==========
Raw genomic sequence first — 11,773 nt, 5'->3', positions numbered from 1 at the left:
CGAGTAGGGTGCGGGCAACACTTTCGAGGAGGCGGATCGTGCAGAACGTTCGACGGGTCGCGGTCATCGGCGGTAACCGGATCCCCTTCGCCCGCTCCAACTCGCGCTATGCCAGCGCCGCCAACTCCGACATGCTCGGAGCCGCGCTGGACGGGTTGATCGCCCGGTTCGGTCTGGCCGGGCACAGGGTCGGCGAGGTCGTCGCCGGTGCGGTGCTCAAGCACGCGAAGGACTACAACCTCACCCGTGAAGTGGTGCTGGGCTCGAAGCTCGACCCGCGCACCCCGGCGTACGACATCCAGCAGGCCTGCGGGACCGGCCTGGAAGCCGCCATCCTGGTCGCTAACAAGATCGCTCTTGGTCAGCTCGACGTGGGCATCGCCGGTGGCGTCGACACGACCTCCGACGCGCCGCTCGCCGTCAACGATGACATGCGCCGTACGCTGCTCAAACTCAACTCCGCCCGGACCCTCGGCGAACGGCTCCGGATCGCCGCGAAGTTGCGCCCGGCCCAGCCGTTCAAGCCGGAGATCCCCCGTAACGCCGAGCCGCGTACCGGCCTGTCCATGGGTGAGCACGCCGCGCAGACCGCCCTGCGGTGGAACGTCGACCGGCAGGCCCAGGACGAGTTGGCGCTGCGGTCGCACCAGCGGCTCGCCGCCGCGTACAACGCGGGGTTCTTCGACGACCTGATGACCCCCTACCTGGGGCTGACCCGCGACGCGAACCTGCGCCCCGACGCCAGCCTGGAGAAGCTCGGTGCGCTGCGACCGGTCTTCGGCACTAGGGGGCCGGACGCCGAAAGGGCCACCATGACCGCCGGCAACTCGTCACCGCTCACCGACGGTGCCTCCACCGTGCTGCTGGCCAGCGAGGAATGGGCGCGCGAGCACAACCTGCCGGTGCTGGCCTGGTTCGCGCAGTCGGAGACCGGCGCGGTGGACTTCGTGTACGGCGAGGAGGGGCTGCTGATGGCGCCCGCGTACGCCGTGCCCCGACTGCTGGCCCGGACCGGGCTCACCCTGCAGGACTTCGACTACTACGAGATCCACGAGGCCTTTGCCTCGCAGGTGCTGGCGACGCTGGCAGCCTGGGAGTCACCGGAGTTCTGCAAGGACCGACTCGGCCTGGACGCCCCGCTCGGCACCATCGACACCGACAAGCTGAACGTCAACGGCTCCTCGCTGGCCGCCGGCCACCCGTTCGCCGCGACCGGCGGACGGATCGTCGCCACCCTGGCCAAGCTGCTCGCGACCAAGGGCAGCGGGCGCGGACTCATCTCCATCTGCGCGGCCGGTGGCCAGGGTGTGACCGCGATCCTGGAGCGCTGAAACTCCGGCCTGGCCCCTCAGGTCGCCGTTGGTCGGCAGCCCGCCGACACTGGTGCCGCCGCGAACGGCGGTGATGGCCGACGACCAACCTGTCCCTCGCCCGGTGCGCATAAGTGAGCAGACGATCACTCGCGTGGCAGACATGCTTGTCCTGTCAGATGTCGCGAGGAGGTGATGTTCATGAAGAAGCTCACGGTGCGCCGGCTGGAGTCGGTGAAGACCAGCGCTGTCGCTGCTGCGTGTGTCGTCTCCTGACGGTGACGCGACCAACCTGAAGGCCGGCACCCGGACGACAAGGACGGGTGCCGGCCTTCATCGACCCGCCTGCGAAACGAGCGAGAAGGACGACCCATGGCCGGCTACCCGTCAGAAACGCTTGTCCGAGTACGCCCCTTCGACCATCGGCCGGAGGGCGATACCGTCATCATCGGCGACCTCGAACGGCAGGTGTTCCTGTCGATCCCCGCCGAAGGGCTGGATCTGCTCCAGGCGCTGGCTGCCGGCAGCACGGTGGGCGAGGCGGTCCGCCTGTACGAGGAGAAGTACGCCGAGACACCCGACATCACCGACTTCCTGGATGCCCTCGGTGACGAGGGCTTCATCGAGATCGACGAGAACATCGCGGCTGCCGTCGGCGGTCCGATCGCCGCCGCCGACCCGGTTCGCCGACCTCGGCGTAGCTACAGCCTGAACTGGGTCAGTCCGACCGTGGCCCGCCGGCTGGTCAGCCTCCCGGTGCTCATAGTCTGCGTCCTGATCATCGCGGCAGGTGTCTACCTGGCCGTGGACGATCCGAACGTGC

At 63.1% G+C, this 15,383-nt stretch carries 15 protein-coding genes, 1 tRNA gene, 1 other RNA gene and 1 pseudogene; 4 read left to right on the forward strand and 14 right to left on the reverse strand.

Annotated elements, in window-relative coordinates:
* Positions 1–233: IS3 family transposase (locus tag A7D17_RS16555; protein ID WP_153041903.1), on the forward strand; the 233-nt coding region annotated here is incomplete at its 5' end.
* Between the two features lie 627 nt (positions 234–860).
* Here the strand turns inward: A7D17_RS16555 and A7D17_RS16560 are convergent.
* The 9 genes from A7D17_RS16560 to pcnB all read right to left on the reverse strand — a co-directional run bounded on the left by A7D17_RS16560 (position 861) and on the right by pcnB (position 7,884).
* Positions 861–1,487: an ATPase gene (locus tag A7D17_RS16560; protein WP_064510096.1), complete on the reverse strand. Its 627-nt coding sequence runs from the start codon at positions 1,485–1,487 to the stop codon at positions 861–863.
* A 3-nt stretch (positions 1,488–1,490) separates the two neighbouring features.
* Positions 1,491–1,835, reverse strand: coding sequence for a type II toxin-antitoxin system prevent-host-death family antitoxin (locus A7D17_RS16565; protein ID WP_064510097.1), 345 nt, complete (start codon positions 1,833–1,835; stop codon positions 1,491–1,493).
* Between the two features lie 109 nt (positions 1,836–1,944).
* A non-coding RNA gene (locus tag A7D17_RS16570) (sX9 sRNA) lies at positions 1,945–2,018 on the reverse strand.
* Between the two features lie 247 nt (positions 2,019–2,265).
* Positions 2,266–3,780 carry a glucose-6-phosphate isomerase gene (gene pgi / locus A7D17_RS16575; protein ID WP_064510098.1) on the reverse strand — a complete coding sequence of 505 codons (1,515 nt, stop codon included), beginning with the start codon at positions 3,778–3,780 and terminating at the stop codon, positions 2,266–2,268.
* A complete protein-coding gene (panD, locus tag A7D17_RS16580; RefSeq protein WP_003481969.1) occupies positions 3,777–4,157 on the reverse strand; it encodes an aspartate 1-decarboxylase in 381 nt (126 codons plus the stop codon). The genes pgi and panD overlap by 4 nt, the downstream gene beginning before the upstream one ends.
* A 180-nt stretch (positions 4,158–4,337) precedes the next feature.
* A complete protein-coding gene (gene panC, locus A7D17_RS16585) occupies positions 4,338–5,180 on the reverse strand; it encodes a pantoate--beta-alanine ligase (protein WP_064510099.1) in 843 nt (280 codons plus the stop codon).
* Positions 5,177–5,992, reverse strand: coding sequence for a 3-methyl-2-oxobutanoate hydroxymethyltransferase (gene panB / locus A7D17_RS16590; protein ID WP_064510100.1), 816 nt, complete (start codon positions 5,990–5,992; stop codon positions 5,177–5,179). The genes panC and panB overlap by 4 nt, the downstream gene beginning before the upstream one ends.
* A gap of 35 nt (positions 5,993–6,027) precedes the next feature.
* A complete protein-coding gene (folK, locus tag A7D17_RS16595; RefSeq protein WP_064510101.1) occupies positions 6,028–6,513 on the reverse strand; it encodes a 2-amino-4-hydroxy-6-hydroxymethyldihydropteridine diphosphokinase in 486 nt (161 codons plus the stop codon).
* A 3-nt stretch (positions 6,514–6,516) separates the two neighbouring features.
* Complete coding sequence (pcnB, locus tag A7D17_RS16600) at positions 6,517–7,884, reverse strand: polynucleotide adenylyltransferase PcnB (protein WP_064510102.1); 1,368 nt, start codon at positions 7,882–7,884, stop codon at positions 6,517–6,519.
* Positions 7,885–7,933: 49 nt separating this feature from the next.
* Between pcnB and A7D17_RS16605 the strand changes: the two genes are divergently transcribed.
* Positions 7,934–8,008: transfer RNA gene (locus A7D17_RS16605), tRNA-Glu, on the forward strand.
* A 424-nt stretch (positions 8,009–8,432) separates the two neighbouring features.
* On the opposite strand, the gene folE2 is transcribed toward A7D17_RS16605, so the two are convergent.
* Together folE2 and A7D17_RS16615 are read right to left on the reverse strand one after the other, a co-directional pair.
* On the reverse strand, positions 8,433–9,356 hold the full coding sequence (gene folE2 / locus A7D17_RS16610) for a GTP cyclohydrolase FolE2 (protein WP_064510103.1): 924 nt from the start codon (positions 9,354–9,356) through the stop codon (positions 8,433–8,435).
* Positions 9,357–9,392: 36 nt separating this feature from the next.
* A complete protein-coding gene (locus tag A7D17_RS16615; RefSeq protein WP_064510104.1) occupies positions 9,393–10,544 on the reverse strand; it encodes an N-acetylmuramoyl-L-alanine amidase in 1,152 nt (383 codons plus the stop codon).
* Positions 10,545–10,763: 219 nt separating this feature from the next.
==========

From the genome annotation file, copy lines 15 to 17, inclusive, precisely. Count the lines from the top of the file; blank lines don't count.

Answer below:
* Positions 2,266–3,780 carry a glucose-6-phosphate isomerase gene (gene pgi / locus A7D17_RS16575; protein ID WP_064510098.1) on the reverse strand — a complete coding sequence of 505 codons (1,515 nt, stop codon included), beginning with the start codon at positions 3,778–3,780 and terminating at the stop codon, positions 2,266–2,268.
* A complete protein-coding gene (panD, locus tag A7D17_RS16580; RefSeq protein WP_003481969.1) occupies positions 3,777–4,157 on the reverse strand; it encodes an aspartate 1-decarboxylase in 381 nt (126 codons plus the stop codon). The genes pgi and panD overlap by 4 nt, the downstream gene beginning before the upstream one ends.
* A 180-nt stretch (positions 4,158–4,337) precedes the next feature.